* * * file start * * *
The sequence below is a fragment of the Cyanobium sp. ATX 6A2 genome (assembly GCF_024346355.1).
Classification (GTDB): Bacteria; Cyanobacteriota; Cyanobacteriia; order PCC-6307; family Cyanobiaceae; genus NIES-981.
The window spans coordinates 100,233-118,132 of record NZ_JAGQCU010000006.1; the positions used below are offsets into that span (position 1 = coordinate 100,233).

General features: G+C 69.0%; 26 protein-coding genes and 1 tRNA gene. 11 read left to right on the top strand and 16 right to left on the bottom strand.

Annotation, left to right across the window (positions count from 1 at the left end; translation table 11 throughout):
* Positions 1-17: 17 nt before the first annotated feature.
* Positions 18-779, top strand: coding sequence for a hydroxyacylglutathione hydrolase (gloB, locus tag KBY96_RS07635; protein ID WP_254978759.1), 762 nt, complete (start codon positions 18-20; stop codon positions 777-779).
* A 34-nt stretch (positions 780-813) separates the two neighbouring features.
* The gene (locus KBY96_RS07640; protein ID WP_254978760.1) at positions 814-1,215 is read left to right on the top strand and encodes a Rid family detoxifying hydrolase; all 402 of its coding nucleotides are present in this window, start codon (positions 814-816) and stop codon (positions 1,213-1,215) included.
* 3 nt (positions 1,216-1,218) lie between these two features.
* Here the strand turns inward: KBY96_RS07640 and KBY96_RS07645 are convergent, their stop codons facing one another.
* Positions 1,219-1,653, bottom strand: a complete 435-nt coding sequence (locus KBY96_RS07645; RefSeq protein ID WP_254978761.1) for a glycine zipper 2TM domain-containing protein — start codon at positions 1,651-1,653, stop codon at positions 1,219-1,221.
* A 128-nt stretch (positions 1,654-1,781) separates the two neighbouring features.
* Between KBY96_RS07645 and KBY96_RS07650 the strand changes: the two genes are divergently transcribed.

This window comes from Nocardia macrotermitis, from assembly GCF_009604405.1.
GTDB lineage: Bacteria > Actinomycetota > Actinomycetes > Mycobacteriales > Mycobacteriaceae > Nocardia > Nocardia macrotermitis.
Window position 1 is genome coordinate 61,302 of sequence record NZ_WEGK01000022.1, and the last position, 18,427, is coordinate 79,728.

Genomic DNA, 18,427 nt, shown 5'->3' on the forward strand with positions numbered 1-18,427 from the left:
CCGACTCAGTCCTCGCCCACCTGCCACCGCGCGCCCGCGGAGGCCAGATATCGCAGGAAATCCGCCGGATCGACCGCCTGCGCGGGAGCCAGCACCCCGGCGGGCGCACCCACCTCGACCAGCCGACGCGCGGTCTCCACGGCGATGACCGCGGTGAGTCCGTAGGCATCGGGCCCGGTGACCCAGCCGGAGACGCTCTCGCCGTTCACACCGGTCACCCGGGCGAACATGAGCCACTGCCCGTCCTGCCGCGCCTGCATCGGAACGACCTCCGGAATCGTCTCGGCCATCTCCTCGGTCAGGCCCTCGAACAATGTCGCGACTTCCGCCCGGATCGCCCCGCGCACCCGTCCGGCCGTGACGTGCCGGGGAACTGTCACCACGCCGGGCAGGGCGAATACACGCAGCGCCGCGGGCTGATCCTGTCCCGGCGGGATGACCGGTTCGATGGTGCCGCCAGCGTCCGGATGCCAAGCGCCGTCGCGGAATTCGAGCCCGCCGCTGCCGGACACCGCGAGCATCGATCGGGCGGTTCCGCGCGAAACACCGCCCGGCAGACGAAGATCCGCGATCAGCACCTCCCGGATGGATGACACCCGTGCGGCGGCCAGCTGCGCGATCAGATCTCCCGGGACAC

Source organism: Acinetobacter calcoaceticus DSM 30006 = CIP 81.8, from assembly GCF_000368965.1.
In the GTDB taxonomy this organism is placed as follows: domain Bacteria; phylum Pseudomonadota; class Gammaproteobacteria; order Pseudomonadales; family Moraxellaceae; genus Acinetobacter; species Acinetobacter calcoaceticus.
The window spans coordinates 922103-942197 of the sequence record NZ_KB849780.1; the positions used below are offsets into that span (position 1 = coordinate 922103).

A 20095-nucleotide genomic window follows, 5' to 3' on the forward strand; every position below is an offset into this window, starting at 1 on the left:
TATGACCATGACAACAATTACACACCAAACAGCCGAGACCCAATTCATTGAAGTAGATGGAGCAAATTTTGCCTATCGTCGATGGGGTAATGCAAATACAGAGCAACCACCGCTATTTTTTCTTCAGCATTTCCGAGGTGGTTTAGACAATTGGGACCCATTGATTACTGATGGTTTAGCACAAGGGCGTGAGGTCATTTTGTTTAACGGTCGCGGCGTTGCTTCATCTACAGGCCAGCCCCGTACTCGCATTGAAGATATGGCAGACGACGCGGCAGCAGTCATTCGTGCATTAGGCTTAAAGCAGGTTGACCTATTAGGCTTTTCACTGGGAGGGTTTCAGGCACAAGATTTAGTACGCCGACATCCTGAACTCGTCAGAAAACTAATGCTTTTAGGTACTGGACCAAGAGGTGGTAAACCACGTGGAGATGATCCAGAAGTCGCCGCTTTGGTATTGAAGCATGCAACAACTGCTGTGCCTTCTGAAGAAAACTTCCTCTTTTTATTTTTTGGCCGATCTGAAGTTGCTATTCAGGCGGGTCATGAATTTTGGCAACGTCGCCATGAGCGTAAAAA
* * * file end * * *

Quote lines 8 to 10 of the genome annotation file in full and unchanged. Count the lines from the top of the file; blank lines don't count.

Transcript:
* A 34-nt stretch (positions 780-813) separates the two neighbouring features.
* The gene (locus KBY96_RS07640; protein ID WP_254978760.1) at positions 814-1,215 is read left to right on the top strand and encodes a Rid family detoxifying hydrolase; all 402 of its coding nucleotides are present in this window, start codon (positions 814-816) and stop codon (positions 1,213-1,215) included.
* 3 nt (positions 1,216-1,218) lie between these two features.